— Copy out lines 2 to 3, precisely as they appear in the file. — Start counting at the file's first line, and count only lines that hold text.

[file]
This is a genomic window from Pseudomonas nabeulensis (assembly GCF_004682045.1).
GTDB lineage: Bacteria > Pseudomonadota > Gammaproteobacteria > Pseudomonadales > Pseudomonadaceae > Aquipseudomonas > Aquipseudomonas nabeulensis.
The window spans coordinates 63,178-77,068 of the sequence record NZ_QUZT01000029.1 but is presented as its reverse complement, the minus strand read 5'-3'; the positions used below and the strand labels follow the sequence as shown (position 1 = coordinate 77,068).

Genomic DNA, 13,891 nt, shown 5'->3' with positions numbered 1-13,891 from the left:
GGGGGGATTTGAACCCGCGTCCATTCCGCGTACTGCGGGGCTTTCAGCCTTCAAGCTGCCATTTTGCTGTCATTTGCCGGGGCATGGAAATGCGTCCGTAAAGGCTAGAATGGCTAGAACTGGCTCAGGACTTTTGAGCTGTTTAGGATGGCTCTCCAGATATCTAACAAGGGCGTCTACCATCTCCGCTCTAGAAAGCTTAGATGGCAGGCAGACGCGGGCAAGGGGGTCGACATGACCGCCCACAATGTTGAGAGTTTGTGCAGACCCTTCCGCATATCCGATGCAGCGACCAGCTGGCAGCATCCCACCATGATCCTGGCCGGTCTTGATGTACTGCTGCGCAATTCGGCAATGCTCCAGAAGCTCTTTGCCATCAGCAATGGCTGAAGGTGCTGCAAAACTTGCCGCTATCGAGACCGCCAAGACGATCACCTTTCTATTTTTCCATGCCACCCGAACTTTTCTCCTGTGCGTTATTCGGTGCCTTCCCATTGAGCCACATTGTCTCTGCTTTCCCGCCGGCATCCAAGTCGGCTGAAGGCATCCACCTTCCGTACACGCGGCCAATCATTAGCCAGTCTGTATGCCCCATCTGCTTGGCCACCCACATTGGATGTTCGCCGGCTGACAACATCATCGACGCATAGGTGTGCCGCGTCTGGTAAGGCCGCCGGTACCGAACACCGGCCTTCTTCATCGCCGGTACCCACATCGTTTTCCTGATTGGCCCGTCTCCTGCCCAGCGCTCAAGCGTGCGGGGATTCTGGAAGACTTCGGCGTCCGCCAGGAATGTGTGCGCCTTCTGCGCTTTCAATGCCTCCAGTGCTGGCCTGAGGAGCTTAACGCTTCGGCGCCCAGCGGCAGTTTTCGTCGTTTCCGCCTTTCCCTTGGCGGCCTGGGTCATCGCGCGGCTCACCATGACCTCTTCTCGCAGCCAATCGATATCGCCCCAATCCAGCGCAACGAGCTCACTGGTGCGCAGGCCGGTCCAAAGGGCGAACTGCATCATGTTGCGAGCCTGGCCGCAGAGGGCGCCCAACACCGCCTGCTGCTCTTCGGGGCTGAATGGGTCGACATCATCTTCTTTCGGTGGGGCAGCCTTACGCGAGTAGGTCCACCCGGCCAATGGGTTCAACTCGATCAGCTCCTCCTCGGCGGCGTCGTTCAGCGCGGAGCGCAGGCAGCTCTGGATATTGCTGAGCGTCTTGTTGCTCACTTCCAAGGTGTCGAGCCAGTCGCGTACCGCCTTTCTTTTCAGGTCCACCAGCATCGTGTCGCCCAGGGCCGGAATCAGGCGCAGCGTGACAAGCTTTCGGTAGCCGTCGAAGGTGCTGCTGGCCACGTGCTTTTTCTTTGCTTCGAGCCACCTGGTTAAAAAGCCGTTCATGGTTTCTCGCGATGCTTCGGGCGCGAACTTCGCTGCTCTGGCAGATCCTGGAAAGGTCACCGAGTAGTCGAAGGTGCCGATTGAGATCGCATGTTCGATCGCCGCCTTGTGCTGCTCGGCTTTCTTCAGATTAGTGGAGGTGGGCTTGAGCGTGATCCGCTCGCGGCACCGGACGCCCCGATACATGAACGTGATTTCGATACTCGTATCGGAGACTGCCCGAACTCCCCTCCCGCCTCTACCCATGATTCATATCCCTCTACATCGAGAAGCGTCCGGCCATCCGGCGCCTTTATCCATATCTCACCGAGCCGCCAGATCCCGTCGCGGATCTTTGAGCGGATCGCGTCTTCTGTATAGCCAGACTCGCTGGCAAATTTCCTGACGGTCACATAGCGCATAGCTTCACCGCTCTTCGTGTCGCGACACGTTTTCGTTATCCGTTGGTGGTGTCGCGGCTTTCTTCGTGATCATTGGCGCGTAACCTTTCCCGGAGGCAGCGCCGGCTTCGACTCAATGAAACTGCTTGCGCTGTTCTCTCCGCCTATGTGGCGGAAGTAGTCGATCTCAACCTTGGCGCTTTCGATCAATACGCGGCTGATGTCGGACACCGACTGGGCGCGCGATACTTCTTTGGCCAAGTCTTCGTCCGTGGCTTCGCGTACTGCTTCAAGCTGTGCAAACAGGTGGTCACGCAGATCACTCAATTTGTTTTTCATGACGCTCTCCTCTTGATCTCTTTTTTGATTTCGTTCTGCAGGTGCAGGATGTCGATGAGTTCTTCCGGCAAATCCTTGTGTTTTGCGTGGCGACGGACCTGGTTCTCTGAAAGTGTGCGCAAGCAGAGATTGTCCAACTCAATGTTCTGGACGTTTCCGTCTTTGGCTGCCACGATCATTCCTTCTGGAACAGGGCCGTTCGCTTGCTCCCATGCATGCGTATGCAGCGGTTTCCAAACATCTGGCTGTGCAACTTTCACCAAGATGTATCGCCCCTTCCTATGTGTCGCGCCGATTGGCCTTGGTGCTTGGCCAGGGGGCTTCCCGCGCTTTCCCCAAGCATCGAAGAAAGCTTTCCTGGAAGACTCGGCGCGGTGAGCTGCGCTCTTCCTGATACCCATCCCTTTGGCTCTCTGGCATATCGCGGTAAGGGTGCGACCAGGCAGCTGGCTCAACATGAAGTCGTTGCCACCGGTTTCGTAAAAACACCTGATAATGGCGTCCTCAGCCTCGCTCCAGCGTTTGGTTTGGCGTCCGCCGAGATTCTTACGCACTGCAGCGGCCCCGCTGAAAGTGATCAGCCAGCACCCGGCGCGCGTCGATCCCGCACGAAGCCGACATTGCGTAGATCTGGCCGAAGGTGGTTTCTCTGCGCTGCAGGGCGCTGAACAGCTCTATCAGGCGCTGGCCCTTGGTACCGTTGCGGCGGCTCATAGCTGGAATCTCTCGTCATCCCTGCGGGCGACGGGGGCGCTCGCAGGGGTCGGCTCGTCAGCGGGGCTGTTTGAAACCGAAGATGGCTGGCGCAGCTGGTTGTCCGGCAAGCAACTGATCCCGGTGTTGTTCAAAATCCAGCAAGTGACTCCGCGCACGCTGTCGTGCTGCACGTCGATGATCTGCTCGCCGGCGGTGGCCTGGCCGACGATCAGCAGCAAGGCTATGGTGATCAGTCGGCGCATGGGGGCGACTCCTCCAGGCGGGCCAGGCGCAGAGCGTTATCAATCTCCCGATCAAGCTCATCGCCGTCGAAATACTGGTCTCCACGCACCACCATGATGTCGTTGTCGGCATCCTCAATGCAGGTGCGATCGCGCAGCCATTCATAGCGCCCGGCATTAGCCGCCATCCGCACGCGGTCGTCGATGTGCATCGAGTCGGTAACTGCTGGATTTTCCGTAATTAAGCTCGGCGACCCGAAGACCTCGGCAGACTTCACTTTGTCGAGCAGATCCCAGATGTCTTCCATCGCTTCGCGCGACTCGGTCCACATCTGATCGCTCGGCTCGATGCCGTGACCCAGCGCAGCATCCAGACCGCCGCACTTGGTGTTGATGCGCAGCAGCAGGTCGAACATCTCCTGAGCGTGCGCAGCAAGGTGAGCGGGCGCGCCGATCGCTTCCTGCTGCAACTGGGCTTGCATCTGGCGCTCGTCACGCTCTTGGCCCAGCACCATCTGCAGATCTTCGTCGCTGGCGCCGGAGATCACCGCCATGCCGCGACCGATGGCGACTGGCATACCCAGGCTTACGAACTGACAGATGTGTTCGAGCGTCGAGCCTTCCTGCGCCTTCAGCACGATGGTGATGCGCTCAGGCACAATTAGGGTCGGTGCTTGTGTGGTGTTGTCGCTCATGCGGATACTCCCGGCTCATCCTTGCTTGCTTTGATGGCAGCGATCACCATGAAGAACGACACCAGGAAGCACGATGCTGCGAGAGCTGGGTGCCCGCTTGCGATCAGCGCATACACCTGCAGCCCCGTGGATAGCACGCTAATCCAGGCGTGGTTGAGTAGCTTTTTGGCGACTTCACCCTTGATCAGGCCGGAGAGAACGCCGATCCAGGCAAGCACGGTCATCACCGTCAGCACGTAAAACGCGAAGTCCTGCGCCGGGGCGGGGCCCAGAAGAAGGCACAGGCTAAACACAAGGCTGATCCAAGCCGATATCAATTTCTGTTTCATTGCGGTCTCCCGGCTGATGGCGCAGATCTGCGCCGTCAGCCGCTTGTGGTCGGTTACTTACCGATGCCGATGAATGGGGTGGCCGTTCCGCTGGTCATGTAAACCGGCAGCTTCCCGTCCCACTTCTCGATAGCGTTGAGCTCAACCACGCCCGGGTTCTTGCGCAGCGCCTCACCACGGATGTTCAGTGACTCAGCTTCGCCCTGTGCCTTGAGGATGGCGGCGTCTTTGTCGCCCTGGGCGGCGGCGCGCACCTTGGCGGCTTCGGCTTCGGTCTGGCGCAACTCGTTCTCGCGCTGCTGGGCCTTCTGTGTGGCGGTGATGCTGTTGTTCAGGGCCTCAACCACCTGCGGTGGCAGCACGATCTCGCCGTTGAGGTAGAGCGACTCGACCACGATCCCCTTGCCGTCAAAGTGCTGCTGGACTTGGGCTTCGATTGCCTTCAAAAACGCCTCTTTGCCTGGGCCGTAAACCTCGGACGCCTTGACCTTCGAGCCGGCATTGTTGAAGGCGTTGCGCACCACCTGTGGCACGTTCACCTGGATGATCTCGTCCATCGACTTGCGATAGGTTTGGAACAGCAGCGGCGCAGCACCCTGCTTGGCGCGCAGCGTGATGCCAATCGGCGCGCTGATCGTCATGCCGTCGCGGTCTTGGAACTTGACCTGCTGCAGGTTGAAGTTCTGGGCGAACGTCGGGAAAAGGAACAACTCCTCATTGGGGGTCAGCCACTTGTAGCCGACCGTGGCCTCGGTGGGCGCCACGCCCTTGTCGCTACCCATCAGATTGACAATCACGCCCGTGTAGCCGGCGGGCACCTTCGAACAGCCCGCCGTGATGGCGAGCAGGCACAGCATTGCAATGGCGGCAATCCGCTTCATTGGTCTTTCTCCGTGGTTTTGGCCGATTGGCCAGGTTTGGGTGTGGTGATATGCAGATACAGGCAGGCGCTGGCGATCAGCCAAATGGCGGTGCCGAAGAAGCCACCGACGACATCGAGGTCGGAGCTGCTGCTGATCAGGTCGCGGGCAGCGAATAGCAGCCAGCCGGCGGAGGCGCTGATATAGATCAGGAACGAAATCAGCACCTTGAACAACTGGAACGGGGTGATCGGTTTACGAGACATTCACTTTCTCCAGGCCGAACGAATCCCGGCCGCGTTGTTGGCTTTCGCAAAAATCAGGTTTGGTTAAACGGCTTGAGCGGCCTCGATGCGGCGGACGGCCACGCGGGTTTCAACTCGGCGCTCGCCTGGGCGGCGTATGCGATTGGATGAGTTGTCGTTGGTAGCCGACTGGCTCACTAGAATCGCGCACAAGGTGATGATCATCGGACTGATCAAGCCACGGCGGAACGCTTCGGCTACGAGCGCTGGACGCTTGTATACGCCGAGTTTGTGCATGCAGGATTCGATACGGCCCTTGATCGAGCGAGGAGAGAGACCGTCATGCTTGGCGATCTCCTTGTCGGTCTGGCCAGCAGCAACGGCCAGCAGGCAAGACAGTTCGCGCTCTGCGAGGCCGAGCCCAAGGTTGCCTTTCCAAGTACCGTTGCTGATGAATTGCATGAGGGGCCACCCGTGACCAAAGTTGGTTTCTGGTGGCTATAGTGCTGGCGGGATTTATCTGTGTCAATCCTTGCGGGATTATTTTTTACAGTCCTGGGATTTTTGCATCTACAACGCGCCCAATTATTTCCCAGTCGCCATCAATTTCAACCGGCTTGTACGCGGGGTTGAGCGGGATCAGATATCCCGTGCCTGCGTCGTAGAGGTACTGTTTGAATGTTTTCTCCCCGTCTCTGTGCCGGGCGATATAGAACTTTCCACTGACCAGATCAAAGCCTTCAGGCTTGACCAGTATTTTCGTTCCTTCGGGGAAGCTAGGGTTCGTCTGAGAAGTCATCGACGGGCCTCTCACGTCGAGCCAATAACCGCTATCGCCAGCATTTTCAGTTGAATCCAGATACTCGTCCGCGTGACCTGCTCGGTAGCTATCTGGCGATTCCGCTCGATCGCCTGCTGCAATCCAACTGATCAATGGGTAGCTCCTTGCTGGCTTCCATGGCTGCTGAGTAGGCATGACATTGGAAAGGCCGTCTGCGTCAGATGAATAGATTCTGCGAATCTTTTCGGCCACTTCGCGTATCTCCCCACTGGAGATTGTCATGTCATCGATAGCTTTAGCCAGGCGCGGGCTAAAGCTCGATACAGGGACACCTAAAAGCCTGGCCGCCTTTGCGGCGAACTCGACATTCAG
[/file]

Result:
GTDB lineage: Bacteria > Pseudomonadota > Gammaproteobacteria > Pseudomonadales > Pseudomonadaceae > Aquipseudomonas > Aquipseudomonas nabeulensis.
The window spans coordinates 63,178-77,068 of the sequence record NZ_QUZT01000029.1 but is presented as its reverse complement, the minus strand read 5'-3'; the positions used below and the strand labels follow the sequence as shown (position 1 = coordinate 77,068).